### Empirical Formula

"Empirical formula" is a REAL IMPORTANT concept. Here's the definition:

the formula of a compound expressed as the smallest possible whole-number ratio of subscripts of the elements in the formula

Associated with the empirical formula definition is the one for "molecular formula:"

the formula of a compound in which the subscripts give the actual number of each element in the formula

The subscripts of the empirical formula will have no common factors other than 1. The subscripts of the molecular formula will have a common factor greater than 1. (And 1 as well, but we will ignore that.)

Example #1: Water has the formula H2O. What is the empirical formula? What is the molecular formula?

Solution:

This formula is already at the smallest whole-number ratio. You can't reduce the H2O subscripts to anything smaller that is still a whole-number.

What about HO0.5? After all, 1 to 0.5 is still a 2:1 ratio.

Ah, but it's not a whole number ratio.

That means H2O is the empirical formula for water. (It will also be the molecular formula.)

CO2, NH3, CH4. There are the empirical formulas for carbon dioxide, ammonia, and methane. They are also the molecular formulas.

Example #2: Acetic acid has the formula CH3COOH. What is the empirical formula? What is the molecular formula?

Solution:

This formula has two carbons, four hydrogens and two oxygens. So we could write the formula like this:

C2H4O2

See how there is a common factor of 2 among the subscripts?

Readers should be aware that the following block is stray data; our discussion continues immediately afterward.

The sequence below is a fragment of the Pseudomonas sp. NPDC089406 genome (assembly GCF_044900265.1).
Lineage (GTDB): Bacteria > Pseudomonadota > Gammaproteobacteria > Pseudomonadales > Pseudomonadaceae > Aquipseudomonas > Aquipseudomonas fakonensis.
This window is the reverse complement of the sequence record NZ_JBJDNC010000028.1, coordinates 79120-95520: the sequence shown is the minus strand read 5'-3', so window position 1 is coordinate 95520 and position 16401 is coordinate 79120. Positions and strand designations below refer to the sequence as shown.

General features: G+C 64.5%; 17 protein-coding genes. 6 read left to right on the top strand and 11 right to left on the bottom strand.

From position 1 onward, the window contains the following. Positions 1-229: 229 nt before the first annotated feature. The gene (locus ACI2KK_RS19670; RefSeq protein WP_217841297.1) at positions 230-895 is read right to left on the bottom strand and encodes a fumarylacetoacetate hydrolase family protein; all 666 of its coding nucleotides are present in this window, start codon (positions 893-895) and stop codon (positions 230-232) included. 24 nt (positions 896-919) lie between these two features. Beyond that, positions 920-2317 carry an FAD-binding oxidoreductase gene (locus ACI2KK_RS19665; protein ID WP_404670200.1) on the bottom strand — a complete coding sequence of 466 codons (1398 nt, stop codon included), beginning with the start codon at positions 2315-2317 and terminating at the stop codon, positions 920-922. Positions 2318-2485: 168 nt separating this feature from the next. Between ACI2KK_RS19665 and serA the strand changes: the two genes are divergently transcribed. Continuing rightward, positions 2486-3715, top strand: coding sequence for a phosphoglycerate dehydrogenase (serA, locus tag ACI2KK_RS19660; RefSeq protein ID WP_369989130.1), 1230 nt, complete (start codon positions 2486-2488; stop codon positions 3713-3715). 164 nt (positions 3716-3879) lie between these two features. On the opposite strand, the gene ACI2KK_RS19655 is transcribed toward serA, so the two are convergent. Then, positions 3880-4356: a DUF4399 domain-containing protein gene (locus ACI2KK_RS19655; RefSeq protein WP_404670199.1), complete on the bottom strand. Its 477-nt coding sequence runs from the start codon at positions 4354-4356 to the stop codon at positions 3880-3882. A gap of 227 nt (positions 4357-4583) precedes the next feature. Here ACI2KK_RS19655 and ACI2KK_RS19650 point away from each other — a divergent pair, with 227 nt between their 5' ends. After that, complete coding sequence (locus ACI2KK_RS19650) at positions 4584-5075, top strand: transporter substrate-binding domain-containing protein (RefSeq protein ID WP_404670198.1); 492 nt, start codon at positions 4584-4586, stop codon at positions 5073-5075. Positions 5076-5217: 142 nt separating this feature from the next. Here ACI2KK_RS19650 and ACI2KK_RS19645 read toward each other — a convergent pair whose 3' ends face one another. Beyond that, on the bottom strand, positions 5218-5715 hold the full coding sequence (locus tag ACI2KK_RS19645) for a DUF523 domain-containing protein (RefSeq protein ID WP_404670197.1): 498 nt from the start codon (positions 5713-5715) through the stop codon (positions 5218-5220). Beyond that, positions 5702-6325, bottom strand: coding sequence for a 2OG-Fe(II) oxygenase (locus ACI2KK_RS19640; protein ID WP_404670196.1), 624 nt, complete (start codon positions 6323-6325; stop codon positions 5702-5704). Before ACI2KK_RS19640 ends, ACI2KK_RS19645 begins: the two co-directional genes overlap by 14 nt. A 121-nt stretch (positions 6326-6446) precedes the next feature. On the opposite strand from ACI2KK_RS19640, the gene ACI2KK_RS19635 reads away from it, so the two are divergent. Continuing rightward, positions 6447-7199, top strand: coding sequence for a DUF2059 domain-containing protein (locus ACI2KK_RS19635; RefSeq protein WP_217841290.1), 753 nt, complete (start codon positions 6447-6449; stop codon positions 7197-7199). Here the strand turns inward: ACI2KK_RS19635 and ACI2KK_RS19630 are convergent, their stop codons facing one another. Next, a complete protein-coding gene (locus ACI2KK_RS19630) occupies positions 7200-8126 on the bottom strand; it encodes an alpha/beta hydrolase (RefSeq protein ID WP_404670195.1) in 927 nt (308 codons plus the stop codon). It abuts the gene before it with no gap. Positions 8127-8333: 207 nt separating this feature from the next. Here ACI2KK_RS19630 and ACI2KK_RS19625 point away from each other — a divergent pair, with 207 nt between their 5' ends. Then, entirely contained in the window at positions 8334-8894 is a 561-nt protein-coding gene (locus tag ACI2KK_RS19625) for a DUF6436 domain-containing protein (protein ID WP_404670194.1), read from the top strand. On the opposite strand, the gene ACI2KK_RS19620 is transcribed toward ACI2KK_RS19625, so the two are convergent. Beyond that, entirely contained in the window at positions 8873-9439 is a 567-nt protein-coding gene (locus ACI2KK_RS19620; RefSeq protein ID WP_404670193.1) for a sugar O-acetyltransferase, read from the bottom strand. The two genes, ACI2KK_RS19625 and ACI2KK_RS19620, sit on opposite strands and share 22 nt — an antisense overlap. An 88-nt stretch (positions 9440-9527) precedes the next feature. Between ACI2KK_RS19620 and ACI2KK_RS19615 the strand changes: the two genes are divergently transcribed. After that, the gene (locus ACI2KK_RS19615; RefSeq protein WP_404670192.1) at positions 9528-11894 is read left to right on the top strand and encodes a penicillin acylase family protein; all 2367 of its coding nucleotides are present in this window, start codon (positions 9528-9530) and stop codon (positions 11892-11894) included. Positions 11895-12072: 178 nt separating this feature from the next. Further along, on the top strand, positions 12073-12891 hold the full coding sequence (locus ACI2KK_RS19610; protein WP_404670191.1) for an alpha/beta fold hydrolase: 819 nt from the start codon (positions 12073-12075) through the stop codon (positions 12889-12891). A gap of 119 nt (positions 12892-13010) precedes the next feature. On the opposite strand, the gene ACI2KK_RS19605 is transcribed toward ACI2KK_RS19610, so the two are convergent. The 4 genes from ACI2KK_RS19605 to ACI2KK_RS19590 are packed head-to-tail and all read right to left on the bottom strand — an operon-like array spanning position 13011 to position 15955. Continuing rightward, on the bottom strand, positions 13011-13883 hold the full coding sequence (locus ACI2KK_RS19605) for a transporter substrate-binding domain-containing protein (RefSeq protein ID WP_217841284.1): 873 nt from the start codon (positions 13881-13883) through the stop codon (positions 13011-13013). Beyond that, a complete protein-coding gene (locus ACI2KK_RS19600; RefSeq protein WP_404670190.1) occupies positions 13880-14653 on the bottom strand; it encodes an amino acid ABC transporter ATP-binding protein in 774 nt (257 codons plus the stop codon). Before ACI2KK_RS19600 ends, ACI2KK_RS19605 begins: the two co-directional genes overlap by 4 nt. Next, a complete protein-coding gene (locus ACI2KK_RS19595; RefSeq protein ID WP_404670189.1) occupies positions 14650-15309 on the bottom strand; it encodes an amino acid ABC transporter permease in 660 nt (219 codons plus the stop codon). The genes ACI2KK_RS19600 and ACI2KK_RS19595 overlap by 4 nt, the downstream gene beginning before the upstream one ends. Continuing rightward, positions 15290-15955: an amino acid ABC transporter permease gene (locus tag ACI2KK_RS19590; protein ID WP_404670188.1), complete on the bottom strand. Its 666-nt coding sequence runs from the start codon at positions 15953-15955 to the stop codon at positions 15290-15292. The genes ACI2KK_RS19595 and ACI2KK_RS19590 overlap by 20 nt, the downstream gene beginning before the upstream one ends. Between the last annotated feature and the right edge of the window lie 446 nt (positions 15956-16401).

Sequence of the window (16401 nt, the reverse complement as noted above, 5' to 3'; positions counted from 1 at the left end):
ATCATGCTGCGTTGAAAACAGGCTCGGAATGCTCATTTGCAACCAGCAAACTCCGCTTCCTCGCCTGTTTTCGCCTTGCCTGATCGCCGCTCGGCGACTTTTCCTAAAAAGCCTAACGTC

That means you are NOT looking at the empirical formula. You're looking at the molecular formula.

Take out the factor to get the empirical formula of CH2O.

Example #3: Here are four substances and some comments.

 Substance Molecular Formula Empirical Formula Scaling Factor Lactic acid CH3CH(OH)COOH CH2O 3 Erythrose C4H8O4 CH2O 4 Ribose C5H10O5 CH2O 5 Glucose C6H12O6 CH2O 6

See how you take out the scaling factor to get the empirical? C4H8O4 has a common factor of 4 among the subscripts. Take it out to get the empirical formula of CH2O.

Notice two things:

1. The molecular formula and the empirical formula can be identical.
2. You scale up from the empirical formula to the molecular formula by a whole number factor.

Example #4: Is there a compound with the formula CH2O? What is the empirical formula? What is the molecular formula?

Solution:

Yes, there is a compound with the formula CH2O. Its name is formaldehyde.

The empirical formula is CH2O since there are no common factors (other than 1) in the subscripts.

CH2O is the molecular formula because the subscripts give the actual number of atoms of each element in the molecule.

The tutorial below will focus on empirical formulas, but molecular formulas will be an important part of this unit. You will need the "scale up" idea when molecular formula questions get joined up with empirical formula questions.

The article below describes the steps involved in calculating an empirical formula. The ChemTeam makes some comments below.

### A Simple Rhyme for a Simple Formula by Joel S. Thompson Journal of Chemical Education Vol. 65, No. 8; August 1988, p. 704

When teaching the method for converting percentage composition to an empirical formula, I have devised the following rhyme:

Percent to mass
Mass to mole
Divide by small
Multiply 'til whole

Here's an example of how it works. A compound consists of 72.2% magnesium and 27.8% nitrogen by mass. What is the empirical formula?

(1) Percent to mass:

Assume 100 g of the substance, then 72.2 g magnesium and 27.8 g nitrogen.

(2) Mass to moles:

for Mg: 72.2 g Mg x (1 mol Mg/24.3 g Mg) = 2.97 mol Mg
for N: 27.8 g N x (1 mol N/14.0 g N) = 1.99 mol N

(3) Divide by small:

for Mg: 2.97 mol / l.99 mol = 1.49
for N: 1.99 mol / l.99 mol = 1.00

(4) Multiply 'til whole:

for Mg: 2 x 1.49 = 2.98 (i.e., 3)
for N: 2 x 1.00 = 2.00

and the formula of the compound is Mg3N2.